In this post, I looked at factory farming and how it could if unchecked be the source of future pandemics and how by changing our meat-eating habits we could prevent this…I and my family eat meat as well as lots of fruit and vegetables both cooked and raw…I also believe we should eat a varied diet and apply moderation for certain food groups
I have made a promise with some prompting from my readers to give my opinion on them and I will when I come across one of the products…There have also been some readers comments which I will share tomorrow…Others topics discussed was the Circular Economy, solar and dirty seas…
Tuesday was the day for some recipes…Eggplant, Garlic, Horseradish and a Mai Tai…
You may think that is a strange combination however there are lots of National Days and months relating to food…There really are…Today is the last day of the National Eat your Fruit and Vegetables Month as well as the last day for the National Eggplant, Garlic and Horseradish Month…It is also National Mai Tai Day today…and why not?
Small purpleThai eggplants
Therefore I am going to share my favourite recipes using the above vegetables and fruit and after that, I will surely need a Mai Tai…Just saying…
Thursday…Time for some Food Therapy from Sally@Smorgasbord Health.
This week it is on the benefits of watercress…I love egg and watercress sandwiches and the childhood memories it invokes…High tea on Sunday with shellfish and crumpets and of course cake or Salmon, watercress and egg sandwiches and of course cake or scones with jam..homemade of course…It appears my mother knew the benefits of feeding us watercress.
Chicken with ginger
In this post-Sally will tell you all about the health benefits of watercress coupled with a lovely watercress soup recipe and she has kindly linked to my recipes using watercress….
Friday in my kitchen..how to reduce kitchen waste…
I was taught by my nana and my mother how to cook and to never waste food and it has stayed with me all my life I, in turn, taught my children and hope they are teaching theirs…It has many benefits as there is the knock-on effect of saving money, having tastier, healthier meals with no preservatives or fillers…Reducing food waste not only helps the environment, but it’s also an excellent way to save some extra money and time.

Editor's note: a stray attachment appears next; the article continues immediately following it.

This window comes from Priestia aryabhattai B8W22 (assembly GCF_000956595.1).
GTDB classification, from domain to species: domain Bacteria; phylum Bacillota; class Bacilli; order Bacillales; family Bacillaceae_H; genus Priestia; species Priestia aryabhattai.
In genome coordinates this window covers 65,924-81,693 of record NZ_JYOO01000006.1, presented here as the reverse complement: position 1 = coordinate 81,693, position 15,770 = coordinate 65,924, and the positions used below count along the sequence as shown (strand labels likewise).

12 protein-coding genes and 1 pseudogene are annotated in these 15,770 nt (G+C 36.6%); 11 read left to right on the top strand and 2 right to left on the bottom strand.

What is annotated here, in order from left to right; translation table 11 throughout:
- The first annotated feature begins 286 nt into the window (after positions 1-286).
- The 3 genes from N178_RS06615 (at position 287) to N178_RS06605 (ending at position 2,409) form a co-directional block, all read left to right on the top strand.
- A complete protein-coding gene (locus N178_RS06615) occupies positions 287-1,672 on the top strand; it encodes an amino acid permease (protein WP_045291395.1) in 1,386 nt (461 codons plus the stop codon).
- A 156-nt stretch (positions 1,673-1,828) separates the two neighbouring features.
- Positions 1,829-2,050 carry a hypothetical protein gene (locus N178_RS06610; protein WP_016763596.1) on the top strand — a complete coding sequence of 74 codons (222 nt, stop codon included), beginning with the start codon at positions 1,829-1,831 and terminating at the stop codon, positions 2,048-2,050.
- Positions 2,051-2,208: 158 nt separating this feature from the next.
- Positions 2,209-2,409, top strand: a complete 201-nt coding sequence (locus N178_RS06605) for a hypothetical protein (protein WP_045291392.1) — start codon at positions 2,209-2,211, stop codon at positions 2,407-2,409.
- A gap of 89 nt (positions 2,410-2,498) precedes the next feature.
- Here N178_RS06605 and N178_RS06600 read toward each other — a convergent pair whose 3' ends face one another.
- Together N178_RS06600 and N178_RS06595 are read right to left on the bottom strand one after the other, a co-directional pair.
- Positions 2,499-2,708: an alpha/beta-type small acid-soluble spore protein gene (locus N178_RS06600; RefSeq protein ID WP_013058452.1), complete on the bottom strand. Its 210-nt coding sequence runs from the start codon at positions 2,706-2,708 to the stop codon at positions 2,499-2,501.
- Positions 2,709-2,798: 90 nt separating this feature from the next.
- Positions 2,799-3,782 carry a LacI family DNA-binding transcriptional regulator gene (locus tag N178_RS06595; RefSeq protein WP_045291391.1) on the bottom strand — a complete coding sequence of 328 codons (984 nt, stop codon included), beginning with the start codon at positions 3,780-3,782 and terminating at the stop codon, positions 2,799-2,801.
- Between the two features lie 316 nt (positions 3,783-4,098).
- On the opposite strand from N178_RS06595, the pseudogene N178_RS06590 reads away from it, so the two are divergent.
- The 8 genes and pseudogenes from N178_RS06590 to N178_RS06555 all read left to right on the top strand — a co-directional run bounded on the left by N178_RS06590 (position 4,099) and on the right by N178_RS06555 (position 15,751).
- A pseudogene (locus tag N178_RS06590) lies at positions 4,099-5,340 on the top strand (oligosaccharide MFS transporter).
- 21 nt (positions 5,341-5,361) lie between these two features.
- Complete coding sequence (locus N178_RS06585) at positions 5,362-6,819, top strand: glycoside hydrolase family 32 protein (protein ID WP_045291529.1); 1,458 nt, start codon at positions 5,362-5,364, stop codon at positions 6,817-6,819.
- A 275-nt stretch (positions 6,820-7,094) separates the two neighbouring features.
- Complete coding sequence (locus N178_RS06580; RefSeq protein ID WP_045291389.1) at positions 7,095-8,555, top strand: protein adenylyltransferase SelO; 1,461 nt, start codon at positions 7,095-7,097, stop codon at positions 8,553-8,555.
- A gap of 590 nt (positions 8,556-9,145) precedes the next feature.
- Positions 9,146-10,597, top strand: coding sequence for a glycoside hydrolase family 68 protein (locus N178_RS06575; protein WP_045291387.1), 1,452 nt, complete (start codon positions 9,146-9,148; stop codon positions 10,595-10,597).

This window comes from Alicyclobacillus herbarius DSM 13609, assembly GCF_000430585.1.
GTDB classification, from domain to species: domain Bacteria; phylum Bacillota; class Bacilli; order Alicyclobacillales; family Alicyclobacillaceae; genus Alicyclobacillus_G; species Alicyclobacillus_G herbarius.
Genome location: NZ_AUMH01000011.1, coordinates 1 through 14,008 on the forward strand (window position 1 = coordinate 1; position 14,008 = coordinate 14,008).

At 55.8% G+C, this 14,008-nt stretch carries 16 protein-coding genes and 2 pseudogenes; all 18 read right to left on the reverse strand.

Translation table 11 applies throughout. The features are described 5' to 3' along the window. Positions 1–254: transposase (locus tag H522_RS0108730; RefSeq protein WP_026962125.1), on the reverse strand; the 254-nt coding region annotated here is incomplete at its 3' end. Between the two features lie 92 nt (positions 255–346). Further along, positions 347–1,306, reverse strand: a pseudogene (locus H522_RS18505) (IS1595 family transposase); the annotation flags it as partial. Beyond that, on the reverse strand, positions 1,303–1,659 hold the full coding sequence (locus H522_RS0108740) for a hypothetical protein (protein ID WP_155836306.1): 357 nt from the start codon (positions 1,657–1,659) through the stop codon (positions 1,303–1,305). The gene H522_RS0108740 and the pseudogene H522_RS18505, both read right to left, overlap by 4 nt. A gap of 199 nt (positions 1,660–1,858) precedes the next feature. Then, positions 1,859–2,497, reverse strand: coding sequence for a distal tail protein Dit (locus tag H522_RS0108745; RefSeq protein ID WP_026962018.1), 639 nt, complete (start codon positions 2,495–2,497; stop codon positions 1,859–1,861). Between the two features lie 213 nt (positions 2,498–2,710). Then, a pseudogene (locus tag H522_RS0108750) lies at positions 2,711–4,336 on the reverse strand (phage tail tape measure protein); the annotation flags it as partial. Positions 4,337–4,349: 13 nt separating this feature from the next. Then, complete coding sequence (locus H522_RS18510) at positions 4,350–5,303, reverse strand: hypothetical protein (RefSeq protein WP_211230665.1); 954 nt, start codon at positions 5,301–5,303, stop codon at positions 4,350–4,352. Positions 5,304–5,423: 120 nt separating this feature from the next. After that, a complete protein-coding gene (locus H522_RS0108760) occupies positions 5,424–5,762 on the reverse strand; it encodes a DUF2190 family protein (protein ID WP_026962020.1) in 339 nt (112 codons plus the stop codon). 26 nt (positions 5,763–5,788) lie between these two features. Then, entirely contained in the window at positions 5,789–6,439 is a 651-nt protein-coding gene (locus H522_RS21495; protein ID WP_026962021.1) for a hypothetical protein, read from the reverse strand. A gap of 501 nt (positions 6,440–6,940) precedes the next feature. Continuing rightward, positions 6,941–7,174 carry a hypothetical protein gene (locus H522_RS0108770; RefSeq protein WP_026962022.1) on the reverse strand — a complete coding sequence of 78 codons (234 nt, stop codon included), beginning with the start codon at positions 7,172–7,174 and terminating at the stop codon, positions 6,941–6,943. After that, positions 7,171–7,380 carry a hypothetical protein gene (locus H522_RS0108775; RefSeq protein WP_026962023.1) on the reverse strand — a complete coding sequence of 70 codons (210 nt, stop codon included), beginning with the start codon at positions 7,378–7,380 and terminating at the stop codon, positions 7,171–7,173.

A win, win situation…and you will always have delicious, healthy food ton your table…
God bless you all in these turbulent times…be safe and stay well…
My hopes…for the future…
When this is all over my hope for the future is a cleaner world… I do want to see communities, and caring for your neighbour becoming the new norm…WORKING TOGETHER INSTEAD OF WORKING AGAINST EACH OTHER…Being kind to each other…Loving someone whatever their religion or skin colour…Can we make this happen? We have to but in the right way…Are we willing to make a stand? Personally, I would love to see lessons learnt ..realistically I have my doubts…
Thank you for reading be well and stay safe xxx
About Carol Taylor: Enjoying life in The Land Of Smiles I am having so much fun researching, finding new, authentic recipes both Thai and International to share with you. New recipes gleaned from those who I have met on my travels or are just passing through and stopped for a while. I hope you enjoy them.
I love shopping at the local markets, finding fresh, natural ingredients, new strange fruits and vegetable ones I have never seen or cooked with. I am generally the only European person and attract much attention and I love to try what I am offered and when I smile and say Aroy or Saab as it is here in the north I am met with much smiling.
Some of my recipes may not be in line with traditional ingredients and methods of cooking but are recipes I know and have become to love and maybe if you dare to try you will too. You will always get more than just a recipe from me as I love to research and find out what other properties the ingredients I use contain to improve our health and well being.
Exciting for me hence the title of my blog, Retired No One Told Me! I am having a wonderful ride and don’t want to get off, so if you wish to follow me on my adventures, then welcome! I hope you enjoy the ride also and if it encourages you to take a step into the unknown or untried, you know you want to…Then, I will be happy!
Thank you once again for reading this post I hope you all stay safe and healthy xx
Time for Sally’s Health common where she tells us all about the many benefits of Watercress.
My first memories of watercress were for Sunday afternoon tea in the summer served with Salmon, brown bread or egg and watercress sandwiches. I used to love them…
When I was reading Sally’s marvelous post on the health benefits of watercress it is certainly a most impressive little aquatic herb and packed with lots of iron….those egg and cress sandwiches were my first thought and watercress gives that wonderful distinctive peppery taste and of course if it picked while young and tender it much milder as the pungency gets stronger with age…Enjoy the post xx
Welcome to the Food and Cookery Column with Carol Taylor who lives in Thailand and infuses the spices of her adopted home into her recipes for all the family.
How to add fuss free flavor to your food.
To make delicious family food you don’t need to spend a fortune on fancy ingredients which cost a fortune. Most of us have access to a whole range of simple herbs, spices and aromatics which we can use to accentuate and bring maximum flavor to food.
I will tell you how to match the seasoning to the ingredient without spending a fortune…
It could be a stuffing, glazing, infusing, dry rubbing or marinating and viola it takes that simple dish to another level…
Making a bouquet Garni…
Is one of the simplest and easiest things to make…It is a classic flavouring for soups, stews and casseroles. All you need is a piece…